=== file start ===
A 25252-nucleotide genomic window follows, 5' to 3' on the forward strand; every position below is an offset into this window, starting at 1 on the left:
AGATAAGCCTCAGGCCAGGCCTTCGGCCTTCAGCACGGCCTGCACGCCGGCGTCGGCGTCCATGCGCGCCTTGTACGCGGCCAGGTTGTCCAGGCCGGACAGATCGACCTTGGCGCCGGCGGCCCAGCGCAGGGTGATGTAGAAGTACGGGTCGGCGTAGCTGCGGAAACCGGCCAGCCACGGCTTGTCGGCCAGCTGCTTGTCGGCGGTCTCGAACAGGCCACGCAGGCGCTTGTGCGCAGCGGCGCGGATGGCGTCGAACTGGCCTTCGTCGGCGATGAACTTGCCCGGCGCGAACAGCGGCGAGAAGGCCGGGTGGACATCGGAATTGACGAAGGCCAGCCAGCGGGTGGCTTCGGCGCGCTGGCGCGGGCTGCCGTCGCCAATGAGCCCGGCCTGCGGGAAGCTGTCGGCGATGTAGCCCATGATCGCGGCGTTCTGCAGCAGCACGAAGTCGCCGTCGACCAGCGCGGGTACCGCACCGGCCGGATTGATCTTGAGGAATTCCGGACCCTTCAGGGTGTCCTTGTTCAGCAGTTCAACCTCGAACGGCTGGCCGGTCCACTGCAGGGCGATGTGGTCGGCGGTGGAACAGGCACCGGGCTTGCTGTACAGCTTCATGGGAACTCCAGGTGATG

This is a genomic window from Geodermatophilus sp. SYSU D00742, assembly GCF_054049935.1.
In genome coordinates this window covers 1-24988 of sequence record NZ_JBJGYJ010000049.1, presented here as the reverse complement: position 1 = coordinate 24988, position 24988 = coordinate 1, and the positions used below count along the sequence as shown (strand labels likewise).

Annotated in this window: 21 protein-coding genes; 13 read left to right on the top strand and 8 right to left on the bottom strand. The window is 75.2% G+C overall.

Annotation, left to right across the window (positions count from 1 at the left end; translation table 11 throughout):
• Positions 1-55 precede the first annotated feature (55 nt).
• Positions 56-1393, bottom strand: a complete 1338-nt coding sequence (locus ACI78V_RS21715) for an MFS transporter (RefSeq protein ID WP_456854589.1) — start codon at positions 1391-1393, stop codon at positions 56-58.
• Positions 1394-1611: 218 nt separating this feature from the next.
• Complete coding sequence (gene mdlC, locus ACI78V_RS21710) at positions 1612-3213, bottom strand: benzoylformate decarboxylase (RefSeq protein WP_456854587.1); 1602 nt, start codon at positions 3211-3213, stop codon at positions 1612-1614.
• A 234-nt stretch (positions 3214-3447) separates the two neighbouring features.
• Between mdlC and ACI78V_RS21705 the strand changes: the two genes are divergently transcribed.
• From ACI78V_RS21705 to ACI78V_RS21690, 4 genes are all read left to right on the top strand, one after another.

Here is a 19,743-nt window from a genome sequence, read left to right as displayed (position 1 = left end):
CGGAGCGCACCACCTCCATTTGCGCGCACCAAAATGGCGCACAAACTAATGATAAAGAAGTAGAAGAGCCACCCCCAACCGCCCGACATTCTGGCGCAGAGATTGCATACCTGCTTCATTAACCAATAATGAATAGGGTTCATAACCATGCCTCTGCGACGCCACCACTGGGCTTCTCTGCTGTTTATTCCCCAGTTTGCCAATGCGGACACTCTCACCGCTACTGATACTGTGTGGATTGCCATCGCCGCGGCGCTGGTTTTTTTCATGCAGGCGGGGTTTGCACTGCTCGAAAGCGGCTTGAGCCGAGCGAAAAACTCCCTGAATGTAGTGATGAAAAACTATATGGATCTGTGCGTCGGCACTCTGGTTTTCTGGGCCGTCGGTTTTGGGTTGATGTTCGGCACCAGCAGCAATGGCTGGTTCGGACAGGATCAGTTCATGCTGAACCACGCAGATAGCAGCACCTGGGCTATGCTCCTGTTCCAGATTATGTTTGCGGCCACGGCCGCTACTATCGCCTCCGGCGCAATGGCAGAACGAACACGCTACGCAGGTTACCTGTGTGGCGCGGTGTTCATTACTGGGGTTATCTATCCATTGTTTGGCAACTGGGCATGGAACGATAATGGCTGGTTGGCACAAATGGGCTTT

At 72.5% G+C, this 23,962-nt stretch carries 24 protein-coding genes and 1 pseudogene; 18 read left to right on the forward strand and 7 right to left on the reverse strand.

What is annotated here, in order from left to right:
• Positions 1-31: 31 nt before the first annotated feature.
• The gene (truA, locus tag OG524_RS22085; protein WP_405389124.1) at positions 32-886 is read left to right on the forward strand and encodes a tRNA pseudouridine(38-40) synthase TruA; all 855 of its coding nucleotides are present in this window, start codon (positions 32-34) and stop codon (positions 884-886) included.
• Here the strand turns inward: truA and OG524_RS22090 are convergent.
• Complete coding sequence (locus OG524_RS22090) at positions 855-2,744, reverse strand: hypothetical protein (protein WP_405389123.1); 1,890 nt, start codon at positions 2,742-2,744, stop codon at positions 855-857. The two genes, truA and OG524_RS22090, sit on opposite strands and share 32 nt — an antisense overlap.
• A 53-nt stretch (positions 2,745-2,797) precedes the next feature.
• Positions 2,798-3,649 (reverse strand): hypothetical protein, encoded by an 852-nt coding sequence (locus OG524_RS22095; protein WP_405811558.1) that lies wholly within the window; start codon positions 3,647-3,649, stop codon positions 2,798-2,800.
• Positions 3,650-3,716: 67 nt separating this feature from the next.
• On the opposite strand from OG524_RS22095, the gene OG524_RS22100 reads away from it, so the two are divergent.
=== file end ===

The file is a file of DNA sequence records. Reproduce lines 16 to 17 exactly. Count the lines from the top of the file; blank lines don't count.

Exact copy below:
At 72.5% G+C, this 23,962-nt stretch carries 24 protein-coding genes and 1 pseudogene; 18 read left to right on the forward strand and 7 right to left on the reverse strand.

What is annotated here, in order from left to right: